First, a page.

A Day in the Life of an RV Tech
Copyright - 1998 - Les Doll - All rights reserved
The purchase of a "new" recreational vehicle is an out and out thrill. Whether it is your first, your fifth, or your final one, the grandeur of having a "Castle of the Road" is a feeling that compares to being a Gypsy, a nomad, a frontiersman, one who knows no bounds and will travel where no man or RV has gone before. Many dreams and hard earned dollars have become part of your escape from our everyday problems and cares.
The purpose of the purchase of a "new" recreational vehicle is to have the most amount of fun and enjoyment from said vehicle without the hassles and frustrations of minor or major break-downs of the life-supporting features of the vehicle.
After paying various sums exceeding what your grandmother, mother, or you yourself, have paid in the past for stationary housing, the said vehicle should perform flawlessly and with no exceptions.
The manufacturers, the dealers, and ultimately the sales people are the ones involved with the purchase of the RV, with the choice obviously, belonging to the purchaser. Once this choice has been made, however, your future belongs to:
"THE SERVICE DEPARTMENT".
After the long and sometimes arduous task of "Booking an Appointment", the RV Technician is finally about to perform the needed service to your rig. Perhaps a pause at this point is required to define just what an RV Technician is....
The Recreational Vehicle Technician
by Les Doll
A modern recreational vehicle is a complex and unique mechanism. No longer is it a box built onto a farm wagon with the old kitchen sink thrown in for convenience. Therefore a new breed of artisan has been created to attend to these creations.
The technicians of today must wear a variety of hats. This occupation is truly one of the most diverse and all encompassing of any service orientated jobs. Specialization is possible in the automotive services, such as the front end expert, the brake technician, the automatic transmission guru, or in the home construction field... you have the concrete people, the framers, the dry-wallers, the tapers, the plumbers, the electricians, the floorers, the roofers, and on and on. Not so with the RV Technician.
This person must be THE jack of all trades. He or she is expected to know virtually everything about any and all RV's ever built, including the 1952 Roadstar Kampmobile that has been sitting in the back of the lot since "Watergate". Then, in comes the 1998 Ultra-Cruiser-Supreme, with a reception problem on the satellite guidance location system. Not only is the technician supposed to fix this problem, but he must be prepared to answer all questions as to how the factory could possibly let this slip by their quality control, where the best fishing is at this time of year, and why won't my curling iron work when I'm going down the road.
The technician must be a master plumber (RV water systems and plumbing are in a world of their own), an expert on electrical wiring (both 110 VAC and 12 VDC), a sheet metal wizard and a fiberglass repairer, a finishing carpenter and a hitching system analyzer. He has to know how to diagnose and repair an air conditioner, a furnace, water heater, refrigerator, oven and stove top. He can replace your awning fabric, roof vent or re-pack your wheel bearings. He has knowledge about electric braking systems, on board water pumps, and how to winterize your plumbing system.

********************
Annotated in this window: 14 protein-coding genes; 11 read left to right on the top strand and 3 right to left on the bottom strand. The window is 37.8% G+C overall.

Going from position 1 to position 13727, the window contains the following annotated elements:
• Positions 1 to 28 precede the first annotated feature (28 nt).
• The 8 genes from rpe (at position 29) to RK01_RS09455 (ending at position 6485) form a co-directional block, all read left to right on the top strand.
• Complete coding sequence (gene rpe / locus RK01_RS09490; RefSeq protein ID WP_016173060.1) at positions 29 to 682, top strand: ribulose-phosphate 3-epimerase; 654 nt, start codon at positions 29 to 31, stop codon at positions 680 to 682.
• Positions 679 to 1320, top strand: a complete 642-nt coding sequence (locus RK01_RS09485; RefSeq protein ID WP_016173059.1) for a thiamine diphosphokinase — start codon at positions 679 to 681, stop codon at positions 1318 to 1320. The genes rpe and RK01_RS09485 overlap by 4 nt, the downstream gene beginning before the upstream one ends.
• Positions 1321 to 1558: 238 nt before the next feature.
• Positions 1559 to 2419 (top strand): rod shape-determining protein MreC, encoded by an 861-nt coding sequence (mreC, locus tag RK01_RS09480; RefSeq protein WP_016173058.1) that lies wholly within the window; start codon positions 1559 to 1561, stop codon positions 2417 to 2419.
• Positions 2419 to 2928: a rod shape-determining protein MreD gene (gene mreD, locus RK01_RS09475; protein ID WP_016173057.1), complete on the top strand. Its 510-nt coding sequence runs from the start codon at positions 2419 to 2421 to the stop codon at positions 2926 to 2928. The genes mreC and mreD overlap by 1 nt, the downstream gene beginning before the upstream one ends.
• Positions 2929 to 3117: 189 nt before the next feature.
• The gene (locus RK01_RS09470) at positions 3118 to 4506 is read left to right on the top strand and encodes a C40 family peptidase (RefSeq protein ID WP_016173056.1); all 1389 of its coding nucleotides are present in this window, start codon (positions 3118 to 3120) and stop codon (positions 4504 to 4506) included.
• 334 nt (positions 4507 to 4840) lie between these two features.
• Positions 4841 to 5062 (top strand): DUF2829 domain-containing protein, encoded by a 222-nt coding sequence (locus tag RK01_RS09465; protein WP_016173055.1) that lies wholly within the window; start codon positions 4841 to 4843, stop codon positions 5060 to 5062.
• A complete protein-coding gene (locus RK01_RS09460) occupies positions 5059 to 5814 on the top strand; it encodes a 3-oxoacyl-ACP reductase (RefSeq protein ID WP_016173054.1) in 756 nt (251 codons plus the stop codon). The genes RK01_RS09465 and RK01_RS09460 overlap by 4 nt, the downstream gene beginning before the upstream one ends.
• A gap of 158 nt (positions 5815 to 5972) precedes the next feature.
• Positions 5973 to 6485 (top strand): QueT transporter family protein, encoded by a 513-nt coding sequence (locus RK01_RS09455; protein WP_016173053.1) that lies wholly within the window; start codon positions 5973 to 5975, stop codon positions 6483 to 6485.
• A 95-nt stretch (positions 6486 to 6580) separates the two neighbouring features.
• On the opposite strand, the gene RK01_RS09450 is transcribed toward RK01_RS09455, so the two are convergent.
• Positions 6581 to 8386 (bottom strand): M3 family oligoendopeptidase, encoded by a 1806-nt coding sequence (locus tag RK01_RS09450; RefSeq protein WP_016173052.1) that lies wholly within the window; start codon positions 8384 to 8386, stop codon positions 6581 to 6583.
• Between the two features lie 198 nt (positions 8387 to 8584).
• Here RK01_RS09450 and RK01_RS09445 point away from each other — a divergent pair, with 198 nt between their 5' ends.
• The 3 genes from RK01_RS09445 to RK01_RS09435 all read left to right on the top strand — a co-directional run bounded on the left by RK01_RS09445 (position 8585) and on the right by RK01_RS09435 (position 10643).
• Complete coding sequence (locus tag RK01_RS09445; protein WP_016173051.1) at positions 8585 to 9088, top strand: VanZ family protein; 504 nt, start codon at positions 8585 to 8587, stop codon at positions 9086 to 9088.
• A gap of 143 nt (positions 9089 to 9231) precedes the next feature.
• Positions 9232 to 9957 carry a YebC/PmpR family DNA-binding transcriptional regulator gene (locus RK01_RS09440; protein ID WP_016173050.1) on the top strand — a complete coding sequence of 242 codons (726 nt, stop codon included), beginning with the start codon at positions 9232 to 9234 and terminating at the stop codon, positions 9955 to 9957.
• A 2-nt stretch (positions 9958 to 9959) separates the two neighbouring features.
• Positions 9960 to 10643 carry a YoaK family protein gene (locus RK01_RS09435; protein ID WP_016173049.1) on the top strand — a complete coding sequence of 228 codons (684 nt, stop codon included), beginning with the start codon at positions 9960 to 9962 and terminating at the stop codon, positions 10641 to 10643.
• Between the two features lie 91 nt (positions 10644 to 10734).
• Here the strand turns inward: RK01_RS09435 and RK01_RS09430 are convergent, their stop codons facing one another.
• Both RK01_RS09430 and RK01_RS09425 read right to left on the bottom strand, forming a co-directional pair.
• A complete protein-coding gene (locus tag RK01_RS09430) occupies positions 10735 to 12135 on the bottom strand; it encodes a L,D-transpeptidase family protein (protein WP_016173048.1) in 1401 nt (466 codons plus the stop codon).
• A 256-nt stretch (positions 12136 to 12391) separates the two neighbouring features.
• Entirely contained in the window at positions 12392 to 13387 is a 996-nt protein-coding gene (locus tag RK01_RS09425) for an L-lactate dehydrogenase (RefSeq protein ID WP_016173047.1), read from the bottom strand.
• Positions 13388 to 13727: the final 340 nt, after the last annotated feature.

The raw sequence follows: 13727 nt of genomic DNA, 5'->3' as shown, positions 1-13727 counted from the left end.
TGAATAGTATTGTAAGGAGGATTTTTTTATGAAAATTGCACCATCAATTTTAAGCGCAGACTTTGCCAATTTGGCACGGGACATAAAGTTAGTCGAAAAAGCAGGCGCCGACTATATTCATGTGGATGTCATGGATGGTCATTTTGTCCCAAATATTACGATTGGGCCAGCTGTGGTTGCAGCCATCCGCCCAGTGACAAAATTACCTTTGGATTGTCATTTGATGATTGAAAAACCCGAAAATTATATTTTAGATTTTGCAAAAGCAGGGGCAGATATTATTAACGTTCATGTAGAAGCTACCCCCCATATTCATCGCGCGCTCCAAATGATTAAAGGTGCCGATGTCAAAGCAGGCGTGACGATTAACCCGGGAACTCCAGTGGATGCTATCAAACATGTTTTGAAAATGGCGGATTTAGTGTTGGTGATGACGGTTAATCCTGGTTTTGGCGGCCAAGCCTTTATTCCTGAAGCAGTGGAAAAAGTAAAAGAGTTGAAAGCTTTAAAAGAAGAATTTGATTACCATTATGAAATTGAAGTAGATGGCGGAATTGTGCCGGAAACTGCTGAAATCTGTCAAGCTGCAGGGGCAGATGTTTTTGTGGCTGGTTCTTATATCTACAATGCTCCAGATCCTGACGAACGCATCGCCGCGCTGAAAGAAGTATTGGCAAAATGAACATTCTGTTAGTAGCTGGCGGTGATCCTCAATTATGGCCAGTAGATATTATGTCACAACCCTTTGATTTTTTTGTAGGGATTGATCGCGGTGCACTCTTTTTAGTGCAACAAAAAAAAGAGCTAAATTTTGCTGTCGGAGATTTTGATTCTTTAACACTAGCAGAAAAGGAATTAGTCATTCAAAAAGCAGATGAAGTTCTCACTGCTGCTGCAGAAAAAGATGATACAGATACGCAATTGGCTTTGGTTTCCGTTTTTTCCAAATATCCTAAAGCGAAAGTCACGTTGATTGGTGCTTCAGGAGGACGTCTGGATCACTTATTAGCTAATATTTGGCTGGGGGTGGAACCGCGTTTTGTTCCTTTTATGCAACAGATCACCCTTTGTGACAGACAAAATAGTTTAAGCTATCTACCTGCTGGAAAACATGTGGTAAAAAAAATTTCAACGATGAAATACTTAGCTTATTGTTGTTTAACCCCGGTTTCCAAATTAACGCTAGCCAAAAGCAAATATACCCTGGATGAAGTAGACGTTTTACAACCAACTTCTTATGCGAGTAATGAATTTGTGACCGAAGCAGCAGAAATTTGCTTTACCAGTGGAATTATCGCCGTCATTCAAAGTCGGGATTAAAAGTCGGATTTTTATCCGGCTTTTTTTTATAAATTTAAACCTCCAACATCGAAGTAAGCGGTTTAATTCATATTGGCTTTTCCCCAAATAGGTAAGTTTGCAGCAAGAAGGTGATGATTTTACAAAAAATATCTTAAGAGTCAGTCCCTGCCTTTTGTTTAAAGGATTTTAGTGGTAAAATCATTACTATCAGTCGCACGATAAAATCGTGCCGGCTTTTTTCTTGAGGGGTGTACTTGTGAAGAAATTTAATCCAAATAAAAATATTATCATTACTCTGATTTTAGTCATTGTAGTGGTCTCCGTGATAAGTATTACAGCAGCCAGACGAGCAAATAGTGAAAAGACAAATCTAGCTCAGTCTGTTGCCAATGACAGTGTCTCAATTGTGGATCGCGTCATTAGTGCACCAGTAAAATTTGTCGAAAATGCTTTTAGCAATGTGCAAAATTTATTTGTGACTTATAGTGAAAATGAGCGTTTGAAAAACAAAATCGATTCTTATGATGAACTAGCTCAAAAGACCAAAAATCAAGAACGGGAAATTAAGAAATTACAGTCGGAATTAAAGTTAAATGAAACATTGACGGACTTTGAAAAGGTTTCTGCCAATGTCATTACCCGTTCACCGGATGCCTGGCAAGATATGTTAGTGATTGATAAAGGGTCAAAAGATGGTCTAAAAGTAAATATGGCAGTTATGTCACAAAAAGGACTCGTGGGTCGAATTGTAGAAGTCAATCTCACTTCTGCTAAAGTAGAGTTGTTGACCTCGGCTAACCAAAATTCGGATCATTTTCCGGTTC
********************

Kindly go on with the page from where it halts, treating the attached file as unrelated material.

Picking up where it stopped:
Unlike the automotive technician, who is normally ensconced behind customer restricted shop doors and formidable service managers, the RV Tech often must do his magic in the parking lot "while the customer waits". Often he has to perform these miracles of maintenance with the customer watching every move and asking a myriad of questions while breathing down the back of his neck. Trying politely to listen to the latest adventures and tribulations of the road, the technician is required to concentrate on properly diagnosing and repairing the intricate machinery of the modern R.V.
During the frenzy of the summer season, it is not uncommon for the R.V. Tech to have 4 or 5 jobs "on the go" at any one time. After diagnosing and repairing this refrigerator problem, he lets the unit run to test it's operation, next he moves his tool kit across the lot to look at an emergency wiring problem that has just arrived. Of coarse, he must walk back to the parts department to get such and such a part, and while there ... answers a phone in question ... advises an in-store customer about which solar panel will meet his boondocking needs .... and finally retrieves the pliers that he forgot on the workbench.
Another walk out to the second job is interrupted by a long distant call from the warranty department of the manufacturer ... (once they return your call, you had better be there or be prepared to wait forever for the next request to be answered) That done, the Tech is again halfway back to the wiring repair job when is paged to the service desk only to be queried about how the job is going ! Once again, the trek back to the job and hopefully it's completion, this time.
Hauling the tool kit back (it gets heavier as the day goes on) the Tech stops to direct and assist this customer trying to back up his 32' fiver onto the street, waves hello to that customer with whom, unfortunately, he has no time to shoot the breeze, and checks on the refrigerators operation on the original job. Meanwhile, a tent trailer has pulled in with a broken lift cable, a camper unit with no clearance lights, and a motor home that has a serious water leak.
Ah, well, it's 10 am, and the Tech sneaks in a well earned coffee break.
Continued in the article RV Tech 2